Providing some data points here. I’m not sure what reading level test was used in the study Ravitch refers to, but the first chapter of Joyce’s Ulysses scores a sixth-grade reading level on the Flesch-Kincaid test, which is the most widely used test of this type. Hamlet comes in at an eighth-grade level. Fitzgerald’s This Side of Paradise rates a ninth-grade level. An article on Chris Christies election prospects from today’s NY Times scores at the eleventh grade level.
I hope this points out the absurdity of using such tests for things like this.
The Flesch-Kincaid test uses word and sentence length as inputs, nothing else. It’s not a bad quick and dirty test for quickly checking readability, but it’s not suitable for detailed comparisons between texts. For example, speeches will tend to use shorter sentences than written prose. Technical writing will tend to use longer words.
I’m not in disagreement, however, it seems that you’re indirectly implying that Joyce’s vocabulary should have been rated much higher; I agree. By the way, I am inclined to redesignate my denotation of “disintegration” to “simplification” of language.
Reading Joyce is an arduous task for everyone, regardless of one’s education, but we’re dealing with creative narrative writing, not expositional. I’ve read some of Joyce’s letters; they were written in a more expository fashion and they are easily readable.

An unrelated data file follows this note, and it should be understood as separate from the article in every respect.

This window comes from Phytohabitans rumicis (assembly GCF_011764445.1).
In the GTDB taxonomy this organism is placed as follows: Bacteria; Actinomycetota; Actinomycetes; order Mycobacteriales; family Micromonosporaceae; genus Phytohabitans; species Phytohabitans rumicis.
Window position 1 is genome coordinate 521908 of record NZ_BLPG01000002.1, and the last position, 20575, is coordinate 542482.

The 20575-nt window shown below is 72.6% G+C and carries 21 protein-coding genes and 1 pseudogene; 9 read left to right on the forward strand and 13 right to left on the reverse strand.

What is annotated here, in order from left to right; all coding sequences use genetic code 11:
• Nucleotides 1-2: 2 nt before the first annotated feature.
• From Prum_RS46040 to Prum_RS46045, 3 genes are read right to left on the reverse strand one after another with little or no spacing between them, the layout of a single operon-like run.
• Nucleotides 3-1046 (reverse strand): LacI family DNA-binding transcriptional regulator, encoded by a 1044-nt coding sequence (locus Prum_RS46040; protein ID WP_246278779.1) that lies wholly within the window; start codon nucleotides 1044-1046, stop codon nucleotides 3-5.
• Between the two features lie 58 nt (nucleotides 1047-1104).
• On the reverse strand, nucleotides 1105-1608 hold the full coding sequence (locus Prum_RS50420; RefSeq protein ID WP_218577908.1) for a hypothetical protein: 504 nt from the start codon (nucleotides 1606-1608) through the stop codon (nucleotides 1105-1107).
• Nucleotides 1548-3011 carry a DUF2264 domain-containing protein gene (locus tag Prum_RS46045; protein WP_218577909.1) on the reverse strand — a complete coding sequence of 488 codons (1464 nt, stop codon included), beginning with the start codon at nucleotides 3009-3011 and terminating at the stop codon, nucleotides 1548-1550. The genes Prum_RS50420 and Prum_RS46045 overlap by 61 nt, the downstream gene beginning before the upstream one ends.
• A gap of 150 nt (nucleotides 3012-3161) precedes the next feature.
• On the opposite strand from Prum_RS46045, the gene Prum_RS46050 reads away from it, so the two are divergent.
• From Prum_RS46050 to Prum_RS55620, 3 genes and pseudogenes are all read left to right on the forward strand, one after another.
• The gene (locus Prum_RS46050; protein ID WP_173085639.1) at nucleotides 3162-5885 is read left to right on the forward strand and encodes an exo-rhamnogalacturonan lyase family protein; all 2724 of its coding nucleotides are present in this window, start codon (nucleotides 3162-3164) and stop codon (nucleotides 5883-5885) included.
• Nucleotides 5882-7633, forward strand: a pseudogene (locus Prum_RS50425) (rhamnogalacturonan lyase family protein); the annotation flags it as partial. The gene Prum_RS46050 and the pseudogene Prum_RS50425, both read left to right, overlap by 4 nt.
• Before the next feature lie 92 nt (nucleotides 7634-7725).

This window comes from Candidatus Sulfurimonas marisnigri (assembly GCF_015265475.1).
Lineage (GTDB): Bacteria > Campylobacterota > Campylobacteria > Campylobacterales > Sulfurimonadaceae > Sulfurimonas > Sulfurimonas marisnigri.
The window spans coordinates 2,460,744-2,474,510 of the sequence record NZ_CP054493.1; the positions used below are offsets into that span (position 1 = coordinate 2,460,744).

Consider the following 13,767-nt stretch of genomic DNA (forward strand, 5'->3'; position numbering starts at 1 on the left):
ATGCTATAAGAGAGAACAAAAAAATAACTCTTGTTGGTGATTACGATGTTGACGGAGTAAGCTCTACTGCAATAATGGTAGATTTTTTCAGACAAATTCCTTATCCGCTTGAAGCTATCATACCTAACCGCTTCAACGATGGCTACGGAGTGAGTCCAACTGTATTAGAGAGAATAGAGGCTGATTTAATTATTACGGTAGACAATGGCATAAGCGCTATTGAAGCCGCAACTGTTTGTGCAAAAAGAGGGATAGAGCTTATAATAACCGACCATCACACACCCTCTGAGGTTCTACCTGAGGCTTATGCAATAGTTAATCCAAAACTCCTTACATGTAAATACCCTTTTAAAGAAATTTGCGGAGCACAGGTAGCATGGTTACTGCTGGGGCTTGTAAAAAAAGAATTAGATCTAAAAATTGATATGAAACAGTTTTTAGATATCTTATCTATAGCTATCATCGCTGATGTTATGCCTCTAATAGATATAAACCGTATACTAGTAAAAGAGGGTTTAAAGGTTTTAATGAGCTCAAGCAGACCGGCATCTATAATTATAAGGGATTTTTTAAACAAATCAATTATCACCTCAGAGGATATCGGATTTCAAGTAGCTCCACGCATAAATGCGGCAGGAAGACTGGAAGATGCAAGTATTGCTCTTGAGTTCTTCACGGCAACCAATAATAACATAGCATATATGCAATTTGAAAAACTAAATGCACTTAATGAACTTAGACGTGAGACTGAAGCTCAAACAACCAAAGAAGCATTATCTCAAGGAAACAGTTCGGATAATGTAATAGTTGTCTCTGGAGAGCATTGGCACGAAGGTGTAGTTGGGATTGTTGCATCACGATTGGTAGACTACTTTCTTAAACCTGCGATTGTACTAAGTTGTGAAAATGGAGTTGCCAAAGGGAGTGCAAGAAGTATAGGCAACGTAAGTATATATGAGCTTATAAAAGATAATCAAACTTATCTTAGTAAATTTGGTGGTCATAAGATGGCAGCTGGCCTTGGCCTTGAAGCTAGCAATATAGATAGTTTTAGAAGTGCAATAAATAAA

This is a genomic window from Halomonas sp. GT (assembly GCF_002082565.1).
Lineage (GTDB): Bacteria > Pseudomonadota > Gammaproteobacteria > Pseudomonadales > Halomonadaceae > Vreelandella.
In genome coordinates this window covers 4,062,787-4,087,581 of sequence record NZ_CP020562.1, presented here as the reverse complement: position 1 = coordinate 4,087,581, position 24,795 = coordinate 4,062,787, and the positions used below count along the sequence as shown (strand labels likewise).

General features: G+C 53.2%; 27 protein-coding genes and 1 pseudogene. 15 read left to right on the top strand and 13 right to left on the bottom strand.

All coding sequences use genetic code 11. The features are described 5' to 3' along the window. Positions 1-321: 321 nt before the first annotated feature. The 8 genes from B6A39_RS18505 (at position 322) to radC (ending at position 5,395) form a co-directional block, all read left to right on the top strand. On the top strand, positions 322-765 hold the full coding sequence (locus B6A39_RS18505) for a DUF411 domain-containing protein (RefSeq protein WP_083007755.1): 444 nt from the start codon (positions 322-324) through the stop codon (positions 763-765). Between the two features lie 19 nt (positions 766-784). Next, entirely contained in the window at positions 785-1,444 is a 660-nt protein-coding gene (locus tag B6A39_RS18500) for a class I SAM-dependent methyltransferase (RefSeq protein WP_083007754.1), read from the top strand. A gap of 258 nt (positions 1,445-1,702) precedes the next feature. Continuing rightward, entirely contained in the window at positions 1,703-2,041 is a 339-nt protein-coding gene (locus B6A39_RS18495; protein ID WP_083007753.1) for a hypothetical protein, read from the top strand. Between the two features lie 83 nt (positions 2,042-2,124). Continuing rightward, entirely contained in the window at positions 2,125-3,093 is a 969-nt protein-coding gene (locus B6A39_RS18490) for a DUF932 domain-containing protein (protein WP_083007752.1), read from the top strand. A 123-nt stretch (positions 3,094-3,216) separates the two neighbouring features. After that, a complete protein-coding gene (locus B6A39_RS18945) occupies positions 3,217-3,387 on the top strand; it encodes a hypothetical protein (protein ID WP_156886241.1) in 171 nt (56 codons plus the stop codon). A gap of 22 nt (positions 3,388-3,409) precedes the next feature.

My argument, which was initiated on an earlier thread, is that vocabulary has unequivocally simplified,(declined). That seems to be Ravitch’s position. Every grammar book advises readers to avoid fancy words. “Don’t be tempted by a twenty-dollar word when there is a ten-center handy, ready and able.” From yours truly, Strunk jr and E.B.White.
I’m ardently opposed to this thinking. When do we utilize these twenty-dollar words and for whom? For this reason classics by Shakespeare, Dickens, Melville, are no longer assigned to 9-12 graders for reading and in those novels are where the challenging words lie. According to a recent story, over the past century the books being assigned to 9-12 graders have decreased in difficulty. From 9th and 10th grade reading levels closer to 6th grade.
I would think that this forum, which encourages an interest in our English lexicon, would also try to preserve and revitalize words that have a more etymological significance with a more meaningful representation, rather than categorizing them as being “archaic”.